Econlit returns 14 items from a search of “workchoices.” Most from the Journal of Australian Political Economy. ‘Nuff said.
14 actually doesn’t sound like that much. I went through hundreds on the other databases.
Where any of those actually econometric assessments of workchoices impact? How many were written post-2008 when the impact of the laws could be assessed?
The Journal of Australian Political Economy website is down. From google cache it looks like they devoted a whole edition to workchoices in 2006 including over 20 papers. The Journal seemed to have put out a press release at the time titled “New Research Says WORKCHOICES dangerously flawed”. Nice to see dispassionate analysis at work.
In any case, none of those papers could have assessed the impact of workchoices as they were published in 2006. .
Did you realise that the Journal of Australian Political Economy is organised by members of the Evatt Foundation, a Labor party movement? Can hardly be used as evidence that economists have assessed the impact of WorkChoices.
I just had a look through JAPE. Workchoices search returned 9 articles, only 1 of which was published after 2006, and it was on the WA mining boom.
The Previous government actually advertised for academics to examine the era of workchoices and do a study but there were no takers.
In theoretical terms you would not expect workchoices to do much at all. It actually re-regulated the labour market ( I remember I had the responsibility at the Funds Manager where I was working at the time to get each employee to read the single sheet ( one printed off the website) and then sign it after they understood it. sigh)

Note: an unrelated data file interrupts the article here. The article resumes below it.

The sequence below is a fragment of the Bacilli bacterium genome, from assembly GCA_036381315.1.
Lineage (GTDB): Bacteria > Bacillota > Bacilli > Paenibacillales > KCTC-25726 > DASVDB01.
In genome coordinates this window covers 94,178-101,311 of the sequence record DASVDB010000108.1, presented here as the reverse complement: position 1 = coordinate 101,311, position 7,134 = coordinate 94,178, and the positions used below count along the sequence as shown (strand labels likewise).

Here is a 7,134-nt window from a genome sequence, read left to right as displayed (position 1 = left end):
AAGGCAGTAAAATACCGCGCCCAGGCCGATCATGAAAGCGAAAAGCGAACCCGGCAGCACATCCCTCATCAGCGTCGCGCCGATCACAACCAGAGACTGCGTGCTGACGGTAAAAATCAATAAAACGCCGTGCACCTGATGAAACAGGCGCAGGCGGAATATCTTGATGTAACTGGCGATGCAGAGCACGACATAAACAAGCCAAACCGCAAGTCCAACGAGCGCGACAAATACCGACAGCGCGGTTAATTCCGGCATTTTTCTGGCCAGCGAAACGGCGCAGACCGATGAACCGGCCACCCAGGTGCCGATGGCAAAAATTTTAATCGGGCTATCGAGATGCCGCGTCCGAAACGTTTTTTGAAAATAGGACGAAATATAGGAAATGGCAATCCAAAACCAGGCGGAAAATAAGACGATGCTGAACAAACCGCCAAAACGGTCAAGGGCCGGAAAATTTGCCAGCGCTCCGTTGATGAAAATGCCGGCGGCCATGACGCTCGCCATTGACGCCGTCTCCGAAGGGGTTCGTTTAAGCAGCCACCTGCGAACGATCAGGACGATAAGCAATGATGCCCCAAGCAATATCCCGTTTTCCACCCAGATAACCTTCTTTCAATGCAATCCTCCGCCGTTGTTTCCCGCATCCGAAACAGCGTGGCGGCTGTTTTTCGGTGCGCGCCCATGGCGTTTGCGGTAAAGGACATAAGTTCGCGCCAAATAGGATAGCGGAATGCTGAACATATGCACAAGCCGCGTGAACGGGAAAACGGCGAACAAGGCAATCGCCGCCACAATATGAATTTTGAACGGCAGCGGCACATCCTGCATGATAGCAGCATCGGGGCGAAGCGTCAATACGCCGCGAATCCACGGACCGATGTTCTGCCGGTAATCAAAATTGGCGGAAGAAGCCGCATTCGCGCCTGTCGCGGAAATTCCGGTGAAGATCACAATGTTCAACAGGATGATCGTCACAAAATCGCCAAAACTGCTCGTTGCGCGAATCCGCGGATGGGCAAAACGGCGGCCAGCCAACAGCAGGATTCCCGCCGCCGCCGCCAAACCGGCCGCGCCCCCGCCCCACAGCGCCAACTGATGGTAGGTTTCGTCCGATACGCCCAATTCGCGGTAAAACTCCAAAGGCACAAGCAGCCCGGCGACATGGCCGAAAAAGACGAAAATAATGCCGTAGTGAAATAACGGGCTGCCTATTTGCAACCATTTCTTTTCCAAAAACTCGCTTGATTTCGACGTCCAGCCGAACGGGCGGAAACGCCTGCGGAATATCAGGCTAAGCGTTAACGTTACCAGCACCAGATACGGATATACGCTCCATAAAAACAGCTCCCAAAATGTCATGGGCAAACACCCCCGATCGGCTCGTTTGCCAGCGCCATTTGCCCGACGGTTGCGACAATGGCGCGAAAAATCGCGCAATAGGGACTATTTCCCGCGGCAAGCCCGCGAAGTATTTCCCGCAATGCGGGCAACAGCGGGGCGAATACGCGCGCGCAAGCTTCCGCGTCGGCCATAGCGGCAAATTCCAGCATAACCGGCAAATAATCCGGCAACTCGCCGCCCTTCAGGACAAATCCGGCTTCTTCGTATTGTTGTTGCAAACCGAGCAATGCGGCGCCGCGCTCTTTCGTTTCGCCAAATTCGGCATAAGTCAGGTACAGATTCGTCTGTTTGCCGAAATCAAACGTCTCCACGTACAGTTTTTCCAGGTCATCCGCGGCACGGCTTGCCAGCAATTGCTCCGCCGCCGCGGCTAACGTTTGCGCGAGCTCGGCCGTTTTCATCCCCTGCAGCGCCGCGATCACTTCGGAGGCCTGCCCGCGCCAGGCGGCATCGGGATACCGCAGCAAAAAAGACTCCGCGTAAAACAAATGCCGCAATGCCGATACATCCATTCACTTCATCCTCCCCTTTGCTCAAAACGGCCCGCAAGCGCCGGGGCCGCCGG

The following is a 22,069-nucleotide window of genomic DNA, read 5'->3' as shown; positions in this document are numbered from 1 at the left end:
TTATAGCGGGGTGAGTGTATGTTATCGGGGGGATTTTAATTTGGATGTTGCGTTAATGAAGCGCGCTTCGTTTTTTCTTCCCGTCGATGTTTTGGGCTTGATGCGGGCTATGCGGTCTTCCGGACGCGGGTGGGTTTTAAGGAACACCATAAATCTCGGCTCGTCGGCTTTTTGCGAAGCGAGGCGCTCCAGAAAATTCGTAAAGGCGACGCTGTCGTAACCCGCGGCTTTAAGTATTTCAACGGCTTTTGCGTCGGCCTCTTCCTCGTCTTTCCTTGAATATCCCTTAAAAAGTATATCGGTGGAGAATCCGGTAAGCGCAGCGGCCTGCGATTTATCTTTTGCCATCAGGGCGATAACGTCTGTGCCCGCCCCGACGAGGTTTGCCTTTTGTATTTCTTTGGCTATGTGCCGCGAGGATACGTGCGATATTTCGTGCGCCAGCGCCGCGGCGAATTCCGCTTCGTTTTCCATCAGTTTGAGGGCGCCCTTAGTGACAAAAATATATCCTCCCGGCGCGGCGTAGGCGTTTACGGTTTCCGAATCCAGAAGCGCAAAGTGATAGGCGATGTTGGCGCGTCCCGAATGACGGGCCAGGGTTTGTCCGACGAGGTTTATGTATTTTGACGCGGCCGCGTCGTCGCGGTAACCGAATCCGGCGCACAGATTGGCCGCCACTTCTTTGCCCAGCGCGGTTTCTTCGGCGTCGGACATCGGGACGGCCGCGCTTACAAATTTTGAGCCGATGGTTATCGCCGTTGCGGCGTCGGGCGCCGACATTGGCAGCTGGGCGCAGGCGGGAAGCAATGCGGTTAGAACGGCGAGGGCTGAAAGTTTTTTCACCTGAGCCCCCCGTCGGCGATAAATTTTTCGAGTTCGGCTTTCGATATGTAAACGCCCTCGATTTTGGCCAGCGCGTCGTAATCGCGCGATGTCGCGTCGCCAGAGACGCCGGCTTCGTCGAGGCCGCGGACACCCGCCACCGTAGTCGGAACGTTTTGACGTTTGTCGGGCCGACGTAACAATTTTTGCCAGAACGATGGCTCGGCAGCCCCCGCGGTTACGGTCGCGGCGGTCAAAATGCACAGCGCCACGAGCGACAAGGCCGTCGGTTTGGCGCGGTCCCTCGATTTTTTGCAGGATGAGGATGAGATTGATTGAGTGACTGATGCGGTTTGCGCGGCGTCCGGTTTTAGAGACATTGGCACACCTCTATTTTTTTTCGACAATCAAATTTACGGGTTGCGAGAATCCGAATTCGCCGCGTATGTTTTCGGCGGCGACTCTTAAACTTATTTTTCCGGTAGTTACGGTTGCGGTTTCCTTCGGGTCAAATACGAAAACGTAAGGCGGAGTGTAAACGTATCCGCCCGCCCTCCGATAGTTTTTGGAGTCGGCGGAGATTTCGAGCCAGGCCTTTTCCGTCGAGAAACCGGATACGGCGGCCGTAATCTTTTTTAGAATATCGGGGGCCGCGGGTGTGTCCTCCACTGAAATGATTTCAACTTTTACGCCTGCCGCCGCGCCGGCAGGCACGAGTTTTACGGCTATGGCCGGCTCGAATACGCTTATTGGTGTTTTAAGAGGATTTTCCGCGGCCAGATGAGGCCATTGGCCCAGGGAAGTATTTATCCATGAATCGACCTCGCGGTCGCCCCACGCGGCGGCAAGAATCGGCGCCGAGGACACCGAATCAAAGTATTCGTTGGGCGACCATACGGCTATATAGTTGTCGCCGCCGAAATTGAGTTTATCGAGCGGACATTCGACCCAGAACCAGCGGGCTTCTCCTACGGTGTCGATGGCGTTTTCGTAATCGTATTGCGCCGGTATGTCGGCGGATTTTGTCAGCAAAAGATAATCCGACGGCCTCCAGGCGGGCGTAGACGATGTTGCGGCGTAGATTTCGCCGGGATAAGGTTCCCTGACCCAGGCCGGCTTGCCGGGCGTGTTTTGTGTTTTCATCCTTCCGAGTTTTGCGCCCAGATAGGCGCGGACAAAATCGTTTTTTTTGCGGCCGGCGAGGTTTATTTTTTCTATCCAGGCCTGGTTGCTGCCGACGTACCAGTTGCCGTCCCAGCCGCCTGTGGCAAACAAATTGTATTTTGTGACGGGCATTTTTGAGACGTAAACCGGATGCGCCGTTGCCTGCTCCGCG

workchoices was designed to reduce union influence indeed taken to to its natural end unions would have had little to do or more accurately little they could do.
Mark Wooden opposed workchoices because it reduced choices for employees.
A far better policy was what Reith proposed in 1995 which was almost a carbon copy of the 96 page NZ legislation. Unfortunately Howard vetoed this.
the 1993 EBA legislation was the most significant change to the labour market. Reith further improved on this in a deal with Kernot.
Measuring productivity is very problematic because the data can change quite a bit. Just look at what has happened here.
You had a no-disadvantage test under workchoices after a cave-in.
Under a more liberal labour market more people will be employed and more people will be sacked.
One hopes the former outweighs the latter. In good times it does, in bad times it doesn’t.
One last thing . You have missed possibly the most important item in a more liberalised labour market which is lower minimum wages. ( you would have to do it over time. The five economists’ proposal is an excellent policy)
There all reasonable points and I agree WorkChoices wasn’t perfect and did regulate some parts of the labour market.
But it still liberalised IR law in some respects and whether those changes led to increased employment is an empirical question.
Where is the evidence?
Mark Wooden wrote at least one of those articles.
He is one of the most vocal advocates for a more flexible labour market.